Connecticut's high-stakes standardized test scores show incremental improvement for elementary school students, mixed results for high school students and a slight narrowing of the state's yawning achievement gap between low- and higher-income students.
Despite some improvement, the tests continue to show a massive disparity in achievement in Connecticut, with more than twice the percentage of higher-income students performing at or above the "goal" level compared to lower-income students in many grade levels and subject areas.
The test scores also showed a widening of the gap between students who speak English and those who are learning to speak it.
But, he added, "We need to accelerate."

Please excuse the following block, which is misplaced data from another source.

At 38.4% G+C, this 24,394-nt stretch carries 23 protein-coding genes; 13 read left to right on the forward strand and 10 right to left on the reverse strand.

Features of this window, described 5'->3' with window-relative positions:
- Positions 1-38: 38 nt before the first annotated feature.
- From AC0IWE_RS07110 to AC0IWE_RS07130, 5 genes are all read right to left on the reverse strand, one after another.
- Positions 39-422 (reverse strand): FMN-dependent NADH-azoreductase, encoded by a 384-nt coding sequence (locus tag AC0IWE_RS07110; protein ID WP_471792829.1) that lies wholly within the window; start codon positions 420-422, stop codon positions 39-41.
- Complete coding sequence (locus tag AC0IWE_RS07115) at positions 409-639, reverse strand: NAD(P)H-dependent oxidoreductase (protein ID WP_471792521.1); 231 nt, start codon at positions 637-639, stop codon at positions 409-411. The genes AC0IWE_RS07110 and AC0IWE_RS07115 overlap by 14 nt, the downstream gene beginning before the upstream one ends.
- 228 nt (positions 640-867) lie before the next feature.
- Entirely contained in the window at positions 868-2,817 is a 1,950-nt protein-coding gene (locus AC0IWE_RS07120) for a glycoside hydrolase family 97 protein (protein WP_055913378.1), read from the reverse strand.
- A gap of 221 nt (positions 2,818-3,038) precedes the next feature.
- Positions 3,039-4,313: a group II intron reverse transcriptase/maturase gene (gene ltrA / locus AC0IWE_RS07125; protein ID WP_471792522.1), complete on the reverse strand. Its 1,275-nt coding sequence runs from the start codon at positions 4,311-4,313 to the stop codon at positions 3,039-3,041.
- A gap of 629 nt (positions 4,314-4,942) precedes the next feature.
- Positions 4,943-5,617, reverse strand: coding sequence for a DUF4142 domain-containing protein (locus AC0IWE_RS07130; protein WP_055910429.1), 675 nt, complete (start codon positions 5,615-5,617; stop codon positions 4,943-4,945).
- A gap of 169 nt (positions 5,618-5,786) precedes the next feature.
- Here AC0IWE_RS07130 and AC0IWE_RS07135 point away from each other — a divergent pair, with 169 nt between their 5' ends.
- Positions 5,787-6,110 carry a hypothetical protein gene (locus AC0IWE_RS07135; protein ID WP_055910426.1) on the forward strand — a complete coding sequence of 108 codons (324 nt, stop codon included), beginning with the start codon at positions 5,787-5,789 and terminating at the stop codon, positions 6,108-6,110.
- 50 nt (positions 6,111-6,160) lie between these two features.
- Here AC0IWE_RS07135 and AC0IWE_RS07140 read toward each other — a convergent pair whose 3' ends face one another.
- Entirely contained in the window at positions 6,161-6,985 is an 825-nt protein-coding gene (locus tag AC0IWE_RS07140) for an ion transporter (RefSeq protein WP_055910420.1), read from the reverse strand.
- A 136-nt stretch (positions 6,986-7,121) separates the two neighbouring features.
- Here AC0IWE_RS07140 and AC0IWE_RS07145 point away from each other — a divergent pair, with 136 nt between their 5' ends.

He noted that schools are moving more students into proficient- and goal-level performance, but that "significant gaps in achievement continue between economically disadvantaged students and their peers."
Patrick Riccards, CEO of the Connecticut Coalition for Achievement, a non-profit New Haven-based group, said the scores "provide us reason for cautious optimism. Looking at the numbers, we're seeing positive trends, particularly if we look over the five-year trajectory, but at the same time, we are still looking at just awful achievement gaps."
About 250,000 students in third through eighth grades took the Connecticut Mastery Test this spring. They showed the most consistent improvements in reading and writing, and, while student performance in math improved in the earlier grades, it declined slightly among older children.